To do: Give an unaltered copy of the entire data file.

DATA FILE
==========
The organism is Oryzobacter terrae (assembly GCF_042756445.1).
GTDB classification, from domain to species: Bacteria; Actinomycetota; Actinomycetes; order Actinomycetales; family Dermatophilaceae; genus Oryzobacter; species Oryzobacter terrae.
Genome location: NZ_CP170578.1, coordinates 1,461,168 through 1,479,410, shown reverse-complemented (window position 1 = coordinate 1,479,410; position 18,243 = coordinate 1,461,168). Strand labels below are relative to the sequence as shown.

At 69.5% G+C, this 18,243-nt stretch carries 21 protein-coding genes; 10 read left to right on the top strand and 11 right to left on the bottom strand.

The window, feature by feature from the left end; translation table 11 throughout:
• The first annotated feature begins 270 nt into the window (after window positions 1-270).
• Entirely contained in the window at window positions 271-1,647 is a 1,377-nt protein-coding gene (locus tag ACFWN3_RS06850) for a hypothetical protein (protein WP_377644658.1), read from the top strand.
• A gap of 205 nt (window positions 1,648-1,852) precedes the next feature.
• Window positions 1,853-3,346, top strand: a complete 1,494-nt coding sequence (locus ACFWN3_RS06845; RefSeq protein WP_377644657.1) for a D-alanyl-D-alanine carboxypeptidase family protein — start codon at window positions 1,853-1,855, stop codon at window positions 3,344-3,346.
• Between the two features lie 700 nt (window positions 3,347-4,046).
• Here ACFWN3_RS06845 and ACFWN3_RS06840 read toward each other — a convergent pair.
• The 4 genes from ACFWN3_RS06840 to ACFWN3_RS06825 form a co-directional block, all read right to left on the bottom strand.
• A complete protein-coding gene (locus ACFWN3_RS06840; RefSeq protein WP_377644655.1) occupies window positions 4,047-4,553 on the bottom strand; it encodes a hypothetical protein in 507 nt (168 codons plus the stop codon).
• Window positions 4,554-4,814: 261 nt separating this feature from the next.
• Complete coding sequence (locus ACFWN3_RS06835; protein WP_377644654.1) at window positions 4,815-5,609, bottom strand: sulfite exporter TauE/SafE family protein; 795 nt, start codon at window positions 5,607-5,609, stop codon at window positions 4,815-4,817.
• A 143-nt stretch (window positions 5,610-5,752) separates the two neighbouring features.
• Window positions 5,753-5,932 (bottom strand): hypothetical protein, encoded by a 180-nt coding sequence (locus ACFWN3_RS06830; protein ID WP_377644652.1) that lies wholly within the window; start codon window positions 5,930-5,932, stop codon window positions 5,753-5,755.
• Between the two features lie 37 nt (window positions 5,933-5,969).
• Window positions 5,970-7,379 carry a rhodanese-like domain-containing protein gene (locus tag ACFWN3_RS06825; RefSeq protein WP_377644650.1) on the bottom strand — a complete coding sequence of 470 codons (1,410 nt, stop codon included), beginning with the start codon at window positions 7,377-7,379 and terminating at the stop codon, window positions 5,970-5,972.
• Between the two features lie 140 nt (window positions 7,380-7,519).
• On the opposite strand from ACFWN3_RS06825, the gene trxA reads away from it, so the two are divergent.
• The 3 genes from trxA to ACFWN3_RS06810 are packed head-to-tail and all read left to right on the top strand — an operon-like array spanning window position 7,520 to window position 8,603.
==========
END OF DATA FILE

The organism is Oryzobacter terrae (assembly GCF_042756445.1).
GTDB classification, from domain to species: Bacteria; Actinomycetota; Actinomycetes; order Actinomycetales; family Dermatophilaceae; genus Oryzobacter; species Oryzobacter terrae.
Genome location: NZ_CP170578.1, coordinates 1,461,168 through 1,479,410, shown reverse-complemented (window position 1 = coordinate 1,479,410; position 18,243 = coordinate 1,461,168). Strand labels below are relative to the sequence as shown.

At 69.5% G+C, this 18,243-nt stretch carries 21 protein-coding genes; 10 read left to right on the top strand and 11 right to left on the bottom strand.

The window, feature by feature from the left end; translation table 11 throughout:
• The first annotated feature begins 270 nt into the window (after window positions 1-270).
• Entirely contained in the window at window positions 271-1,647 is a 1,377-nt protein-coding gene (locus tag ACFWN3_RS06850) for a hypothetical protein (protein WP_377644658.1), read from the top strand.
• A gap of 205 nt (window positions 1,648-1,852) precedes the next feature.
• Window positions 1,853-3,346, top strand: a complete 1,494-nt coding sequence (locus ACFWN3_RS06845; RefSeq protein WP_377644657.1) for a D-alanyl-D-alanine carboxypeptidase family protein — start codon at window positions 1,853-1,855, stop codon at window positions 3,344-3,346.
• Between the two features lie 700 nt (window positions 3,347-4,046).
• Here ACFWN3_RS06845 and ACFWN3_RS06840 read toward each other — a convergent pair.
• The 4 genes from ACFWN3_RS06840 to ACFWN3_RS06825 form a co-directional block, all read right to left on the bottom strand.
• A complete protein-coding gene (locus ACFWN3_RS06840; RefSeq protein WP_377644655.1) occupies window positions 4,047-4,553 on the bottom strand; it encodes a hypothetical protein in 507 nt (168 codons plus the stop codon).
• Window positions 4,554-4,814: 261 nt separating this feature from the next.
• Complete coding sequence (locus ACFWN3_RS06835; protein WP_377644654.1) at window positions 4,815-5,609, bottom strand: sulfite exporter TauE/SafE family protein; 795 nt, start codon at window positions 5,607-5,609, stop codon at window positions 4,815-4,817.
• A 143-nt stretch (window positions 5,610-5,752) separates the two neighbouring features.
• Window positions 5,753-5,932 (bottom strand): hypothetical protein, encoded by a 180-nt coding sequence (locus ACFWN3_RS06830; protein ID WP_377644652.1) that lies wholly within the window; start codon window positions 5,930-5,932, stop codon window positions 5,753-5,755.
• Between the two features lie 37 nt (window positions 5,933-5,969).
• Window positions 5,970-7,379 carry a rhodanese-like domain-containing protein gene (locus tag ACFWN3_RS06825; RefSeq protein WP_377644650.1) on the bottom strand — a complete coding sequence of 470 codons (1,410 nt, stop codon included), beginning with the start codon at window positions 7,377-7,379 and terminating at the stop codon, window positions 5,970-5,972.
• Between the two features lie 140 nt (window positions 7,380-7,519).
• On the opposite strand from ACFWN3_RS06825, the gene trxA reads away from it, so the two are divergent.
• The 3 genes from trxA to ACFWN3_RS06810 are packed head-to-tail and all read left to right on the top strand — an operon-like array spanning window position 7,520 to window position 8,603.